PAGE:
The Gateway Hotel Gir Forest: Located on the outskirts of the Gir Forest, this hotel offers a more luxurious stay. Rooms and luxury suites—some with views of the river or the garden—come with en-suite bathrooms, free Wi-Fi, and a spacious balcony. After a long day of safari touring, you can relax at the hotel's spa and fitness center, and the restaurant serves regional, home-style cuisine.
Woods at Sasan: Eco-conscious travelers may want to consider staying at the Woods at Sasan. Because it specializes in personalized Ayurvedic treatments and yoga, this lodging option is ideal for safari-goers looking for a wellness experience. The meticulously curated property offers stand-alone studios and villas with up to three bedrooms in an 8-acre mango orchard on the outskirts of the forest.
Maneland Jungle Lodge: The popular and inexpensive Maneland Jungle Lodge, located about two miles from the park's entrance, features a grand lodge and 17 jungle cottages. Choose from deluxe rooms or a deluxe villa, both with air conditioning and dine at the hotel's restaurant on locally sourced and homegrown organic delicacies.
Gir National Park is located in Gujarat state's southwest region, 360 kilometers from Ahmedabad, 65 kilometers from Junagadh, and 40 kilometers from Veraval. The park's entrance is located in Sasan Gir Village, which also houses the park's reception and orientation center. The Gir Interpretation Zone is located in Devalia, about 7 miles (12 kilometers) west of the village. The nearest major airport is about seven hours away in Ahmedabad, with smaller airports in both Rajkot (three hours away) and Dui (two hours away).
The nearest train station in Junagadh provides the most convenient access to the park. Trains run directly from Ahmedabad and Rajkot, followed by an hour-and-a-half drive to Sasan Gir. Taxis are available at the train station, and public buses run frequently to Sasan Gir.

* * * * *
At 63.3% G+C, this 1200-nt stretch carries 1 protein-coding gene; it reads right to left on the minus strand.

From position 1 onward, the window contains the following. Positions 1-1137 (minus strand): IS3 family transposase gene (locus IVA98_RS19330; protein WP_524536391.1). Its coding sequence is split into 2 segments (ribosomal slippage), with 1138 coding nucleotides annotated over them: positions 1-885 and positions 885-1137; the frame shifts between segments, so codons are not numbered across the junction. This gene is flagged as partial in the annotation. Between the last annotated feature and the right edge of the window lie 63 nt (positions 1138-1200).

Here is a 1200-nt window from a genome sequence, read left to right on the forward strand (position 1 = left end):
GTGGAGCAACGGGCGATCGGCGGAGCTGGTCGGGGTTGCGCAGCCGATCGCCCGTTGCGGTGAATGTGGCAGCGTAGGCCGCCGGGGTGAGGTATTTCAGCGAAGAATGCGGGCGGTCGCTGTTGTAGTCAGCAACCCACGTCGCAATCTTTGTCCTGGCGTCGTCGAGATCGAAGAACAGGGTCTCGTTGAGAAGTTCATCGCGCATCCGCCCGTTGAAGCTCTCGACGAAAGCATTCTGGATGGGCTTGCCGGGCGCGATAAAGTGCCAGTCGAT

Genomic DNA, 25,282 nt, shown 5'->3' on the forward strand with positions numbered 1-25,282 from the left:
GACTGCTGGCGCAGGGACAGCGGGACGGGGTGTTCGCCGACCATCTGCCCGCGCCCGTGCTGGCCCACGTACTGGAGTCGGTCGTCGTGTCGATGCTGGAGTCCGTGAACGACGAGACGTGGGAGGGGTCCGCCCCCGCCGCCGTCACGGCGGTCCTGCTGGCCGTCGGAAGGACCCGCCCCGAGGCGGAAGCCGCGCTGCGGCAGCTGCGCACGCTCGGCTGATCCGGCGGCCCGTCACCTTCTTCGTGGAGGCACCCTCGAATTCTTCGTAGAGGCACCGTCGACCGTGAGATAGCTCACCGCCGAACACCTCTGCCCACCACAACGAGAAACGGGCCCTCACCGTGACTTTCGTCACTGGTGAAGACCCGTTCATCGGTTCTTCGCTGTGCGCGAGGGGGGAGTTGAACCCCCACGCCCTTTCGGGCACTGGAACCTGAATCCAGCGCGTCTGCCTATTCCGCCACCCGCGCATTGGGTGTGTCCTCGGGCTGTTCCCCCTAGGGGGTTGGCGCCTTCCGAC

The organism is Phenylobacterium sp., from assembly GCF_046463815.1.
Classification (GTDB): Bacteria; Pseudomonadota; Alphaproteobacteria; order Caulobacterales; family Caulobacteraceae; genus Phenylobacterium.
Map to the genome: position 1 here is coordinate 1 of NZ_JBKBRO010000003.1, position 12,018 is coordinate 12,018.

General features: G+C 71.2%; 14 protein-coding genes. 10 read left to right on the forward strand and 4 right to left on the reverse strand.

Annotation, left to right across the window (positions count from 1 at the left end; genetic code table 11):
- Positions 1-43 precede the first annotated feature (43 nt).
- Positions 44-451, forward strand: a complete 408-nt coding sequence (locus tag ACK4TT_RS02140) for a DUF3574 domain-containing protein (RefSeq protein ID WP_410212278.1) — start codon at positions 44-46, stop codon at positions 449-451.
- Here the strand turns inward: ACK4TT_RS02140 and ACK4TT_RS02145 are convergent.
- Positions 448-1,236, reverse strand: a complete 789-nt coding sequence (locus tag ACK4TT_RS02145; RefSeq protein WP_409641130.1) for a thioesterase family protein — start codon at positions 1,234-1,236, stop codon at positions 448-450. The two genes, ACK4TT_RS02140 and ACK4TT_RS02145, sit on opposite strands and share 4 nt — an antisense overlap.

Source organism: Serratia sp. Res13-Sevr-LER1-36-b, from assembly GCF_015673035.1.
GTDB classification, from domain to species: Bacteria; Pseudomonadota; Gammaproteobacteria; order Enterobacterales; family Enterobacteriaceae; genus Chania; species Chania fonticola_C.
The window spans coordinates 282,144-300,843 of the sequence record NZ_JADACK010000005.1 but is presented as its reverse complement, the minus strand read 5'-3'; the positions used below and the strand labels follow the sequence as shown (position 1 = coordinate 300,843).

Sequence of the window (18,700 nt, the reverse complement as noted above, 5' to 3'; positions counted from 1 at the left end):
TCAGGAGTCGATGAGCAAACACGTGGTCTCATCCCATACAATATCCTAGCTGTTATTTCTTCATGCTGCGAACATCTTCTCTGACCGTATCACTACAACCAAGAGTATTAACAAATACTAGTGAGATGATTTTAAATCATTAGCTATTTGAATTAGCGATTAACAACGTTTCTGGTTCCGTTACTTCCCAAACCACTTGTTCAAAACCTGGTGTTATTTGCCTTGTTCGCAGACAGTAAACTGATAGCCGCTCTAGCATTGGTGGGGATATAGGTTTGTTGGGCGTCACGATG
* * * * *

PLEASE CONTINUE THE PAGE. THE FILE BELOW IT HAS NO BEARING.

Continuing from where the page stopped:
You can also take a private bus from Ahmedabad to Sasan Gir, which will drop you right next to the Sinh Sadan guesthouse and reception center. It's more convenient than taking the train, but it takes seven hours.
Gir National Park is most popular between December and March. However, during these peak times, it can become extremely crowded, resulting in lengthy waits. Alternatively, come during the hot and dry season (March through May), when animals congregate near the water's edge and are easily spotted.
Take a morning safari to see the lions at their most active. Lions tend to sleep throughout the day, making them more difficult to spot on a mid-day tour.
Gir National Park is open from October to June, with jeep tours beginning at 6:30 a.m., 9 a.m., and 3 p.m. The Gir Interpretation Zone is open year-round, from Thursday to Tuesday (closed Wednesday), from 8 a.m. to 11 a.m., and from 3 p.m. to dusk (around 5 p.m.).
Safari reservations can be made up to three months in advance and within 48 hours of a scheduled tour. Because the national park only allows 30 vehicles at a time, permits for the Gir Jungle Trail are limited and can only be booked online.
When you present your permit, a computer (along with a driver and guide) assigns you to one of the eight safari routes at random. Vehicles must all travel in the same direction along the route, with no reversing or detours.
Gir National Park e-permits are issued per vehicle with up to six occupants. The price varies by day of the week, with weekends and public holidays being the most expensive.
If you want to do it yourself, expect to pay for a guide to accompany you inside the park, a jeep, and a DSLR camera charge. (Foreigners are charged an exorbitant camera fee. As a result, many people find the experience disappointing and unworthy of their money.)